Caliphate---I reject the Modern concept of Caliphate that seems to be going around these days. The pre-modern concept simply referred to a leader whose "office" was a trustee of the people---regardless of whether the "office" was chosen/elected or dynastic. (Islam does NOT approve of the concept of the "Divine right of kings"---as all humanity is created equal). It seems to me the "Caliphate" as it seems to be envisioned today, is a "Nation-State" concept but with an exotic label.... The concept I prefer is that of an "Ummah" (global community).

    Identity---Group-identity is important for human beings (for some reason) and national identity is one type of group identity. I don't have any problems with the multiple group identities any individual may have. But excessive exclusivity based on the idea that "you cannot belong because you are not good enough" (superiority/inferiority) can lead to toxic consequences. We need to accept that we are all brothers in humanity (Bani Adam) and humanity is also "our" group and "our" identity. Also---I have a problem with the idea of a property/land belonging exclusively to one group of people---such a concept seems to forget that the whole earth belongs to God---NOT MAN. We need to work out the tensions between our God-given rights, with our God-given obligations. The right to property cannot be at the expense of someone else's right to life......

    Kohen (hereditary priesthood)---I agree but don't really have a problem with it as long as people have a choice. But choice requires an obligation---individuals must think for themselves and make choices rather than think-by-proxy. (Shia concept of "Imam").


    "How is it that nationalists proclaim to be Muslim when it is obvious they submit themselves to human personalities rather than submitting themselves to the will of Allah?"----
    Not sure what this is in reference to---but will try to give my opinion.....
    What is God's will?----God's will = Right belief that promotes right intentions that lead to right actions for the benefit of all of God's creations (Khalifa/Trusteeship). Human beings interact as individuals but also as groups. We are social in our nature and prone to organizing in groups. The first "group" we encounter in life is that of the family. For groups to function smoothly, 2 things are required, leadership and rules/laws. That is why a Muslim (or any other human being) "submits" to the rules/laws of the social group they belong to (Such as that of the nation-state). Humanity are Trustees of God, not just as individuals but also as a group. Both aspects must be balanced in order to create harmony.

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    In China there is a revival of Neo-confucian philosophy and one of the philosophers is Tu Wei Ming. I find some of his ideas, in particular, concerns about Modernism and thoughts on the future and globalism interesting.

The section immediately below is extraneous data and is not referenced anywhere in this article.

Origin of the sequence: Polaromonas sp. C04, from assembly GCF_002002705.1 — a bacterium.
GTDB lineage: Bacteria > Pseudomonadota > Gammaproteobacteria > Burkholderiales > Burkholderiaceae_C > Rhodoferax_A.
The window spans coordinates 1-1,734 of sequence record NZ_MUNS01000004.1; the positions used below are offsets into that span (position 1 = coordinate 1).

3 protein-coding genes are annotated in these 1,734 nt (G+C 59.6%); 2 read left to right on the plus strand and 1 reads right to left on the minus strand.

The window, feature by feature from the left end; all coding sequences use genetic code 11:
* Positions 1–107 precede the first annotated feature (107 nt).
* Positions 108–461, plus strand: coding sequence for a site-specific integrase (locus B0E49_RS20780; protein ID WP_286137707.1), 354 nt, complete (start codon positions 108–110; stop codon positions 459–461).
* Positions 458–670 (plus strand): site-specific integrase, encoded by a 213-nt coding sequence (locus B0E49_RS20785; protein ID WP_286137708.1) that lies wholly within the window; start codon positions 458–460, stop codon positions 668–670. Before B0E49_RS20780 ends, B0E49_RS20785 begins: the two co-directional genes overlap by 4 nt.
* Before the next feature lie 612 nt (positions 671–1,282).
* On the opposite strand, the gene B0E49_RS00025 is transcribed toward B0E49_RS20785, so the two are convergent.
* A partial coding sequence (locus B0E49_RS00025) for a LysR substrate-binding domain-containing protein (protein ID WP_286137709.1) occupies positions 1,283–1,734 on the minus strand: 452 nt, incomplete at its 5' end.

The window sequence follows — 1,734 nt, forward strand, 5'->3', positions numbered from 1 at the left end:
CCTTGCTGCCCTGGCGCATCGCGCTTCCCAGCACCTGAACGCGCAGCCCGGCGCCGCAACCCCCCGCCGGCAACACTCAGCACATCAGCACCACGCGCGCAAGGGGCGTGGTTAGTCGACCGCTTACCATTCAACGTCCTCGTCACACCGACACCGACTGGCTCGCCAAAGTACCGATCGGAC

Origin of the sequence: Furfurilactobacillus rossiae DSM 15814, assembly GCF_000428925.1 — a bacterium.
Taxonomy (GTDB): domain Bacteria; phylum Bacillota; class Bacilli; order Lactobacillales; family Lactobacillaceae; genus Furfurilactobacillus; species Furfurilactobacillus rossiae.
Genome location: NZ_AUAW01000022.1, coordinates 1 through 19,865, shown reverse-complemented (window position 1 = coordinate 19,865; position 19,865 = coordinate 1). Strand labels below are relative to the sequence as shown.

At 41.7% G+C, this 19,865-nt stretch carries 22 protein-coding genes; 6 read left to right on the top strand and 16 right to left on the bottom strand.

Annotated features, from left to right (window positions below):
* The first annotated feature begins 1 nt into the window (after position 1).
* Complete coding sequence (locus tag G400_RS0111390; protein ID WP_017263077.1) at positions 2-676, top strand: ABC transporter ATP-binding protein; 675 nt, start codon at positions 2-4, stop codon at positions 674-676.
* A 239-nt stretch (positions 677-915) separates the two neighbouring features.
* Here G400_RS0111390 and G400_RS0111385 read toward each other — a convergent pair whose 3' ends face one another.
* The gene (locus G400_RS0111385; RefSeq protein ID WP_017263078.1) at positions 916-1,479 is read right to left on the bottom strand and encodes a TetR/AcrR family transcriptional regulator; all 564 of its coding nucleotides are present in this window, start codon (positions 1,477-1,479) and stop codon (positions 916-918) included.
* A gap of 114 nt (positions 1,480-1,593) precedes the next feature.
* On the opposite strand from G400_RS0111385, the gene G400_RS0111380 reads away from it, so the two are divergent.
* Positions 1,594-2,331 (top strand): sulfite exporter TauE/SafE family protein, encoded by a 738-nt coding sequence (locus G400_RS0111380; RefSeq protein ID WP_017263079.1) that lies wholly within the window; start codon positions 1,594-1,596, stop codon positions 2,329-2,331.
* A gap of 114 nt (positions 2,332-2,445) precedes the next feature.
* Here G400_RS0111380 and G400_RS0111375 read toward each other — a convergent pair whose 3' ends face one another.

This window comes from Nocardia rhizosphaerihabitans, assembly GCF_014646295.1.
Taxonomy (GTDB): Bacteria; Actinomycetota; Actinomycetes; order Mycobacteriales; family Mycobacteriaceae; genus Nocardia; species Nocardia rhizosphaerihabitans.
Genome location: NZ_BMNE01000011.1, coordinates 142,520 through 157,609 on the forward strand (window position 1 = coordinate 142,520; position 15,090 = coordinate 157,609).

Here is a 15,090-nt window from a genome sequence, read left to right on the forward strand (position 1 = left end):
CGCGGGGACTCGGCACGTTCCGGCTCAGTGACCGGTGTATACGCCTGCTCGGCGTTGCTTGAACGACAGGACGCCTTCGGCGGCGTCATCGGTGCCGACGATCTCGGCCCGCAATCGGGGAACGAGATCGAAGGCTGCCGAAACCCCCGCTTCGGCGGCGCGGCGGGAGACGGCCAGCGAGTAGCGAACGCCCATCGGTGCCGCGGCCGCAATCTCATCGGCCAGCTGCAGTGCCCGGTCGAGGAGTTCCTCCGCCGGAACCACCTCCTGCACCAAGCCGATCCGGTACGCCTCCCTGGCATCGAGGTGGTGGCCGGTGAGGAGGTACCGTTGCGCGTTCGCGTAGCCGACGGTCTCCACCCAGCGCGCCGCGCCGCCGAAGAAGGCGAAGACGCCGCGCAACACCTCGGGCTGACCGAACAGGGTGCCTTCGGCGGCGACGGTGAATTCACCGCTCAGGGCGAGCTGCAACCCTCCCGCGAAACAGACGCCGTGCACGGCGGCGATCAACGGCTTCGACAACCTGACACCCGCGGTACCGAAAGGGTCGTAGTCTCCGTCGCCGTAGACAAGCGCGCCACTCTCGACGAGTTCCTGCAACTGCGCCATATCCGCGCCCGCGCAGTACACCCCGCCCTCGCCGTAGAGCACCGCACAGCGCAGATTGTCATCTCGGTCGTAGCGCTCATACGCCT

As a Muslim...I have areas of disagreement...but many of his opinions overlap with mine....The main philosophical concepts of Confucianism is Tian Li (heavenly order/balance) (Li = harmony/parts fitting the whole) and Ren =Benevolence/Human excellence


    (sorry about the Korean text---it might be annoying)

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    Quote Originally Posted by elam View Post
    I identity myself as nominally RCC.
    Therefore, I now consider myself a Nicene Christian by conviction, rather than by birth!


    I proudly proclaim that as a convinced Christian I am a Muslim (one who has submitted themselves to the will of Allah) and thus a follower of the Islamic pathway (submission to Allah) proclaimed by Jesus, who by the will of Allah was miraculously conceived in Mary his mother.
    say what?

    OK explain how you can be Catholic and Muslim?

    What exactly is your belief/faith? You say "nominally" catholic. That usually means non-practicing, in name only. A "social" Catholic. And this is not the first time you have alluded to being Muslim, confusing the heck out of me and others. You can't be both. The very concept of Allah vs the God of Christianity is totally different. Allah is unity. The Christian God is a Trinity. How can you submit to the God of Islam, claim that you are muslim, and still say you are a Christian? You can't. Please clarify or change your faith designation to something else.

  5. Amen Cerebrum123 amen'd this post.
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    tWebber
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    I'm going to have to reply to you over a couple of posts...

    Quote Originally Posted by siam View Post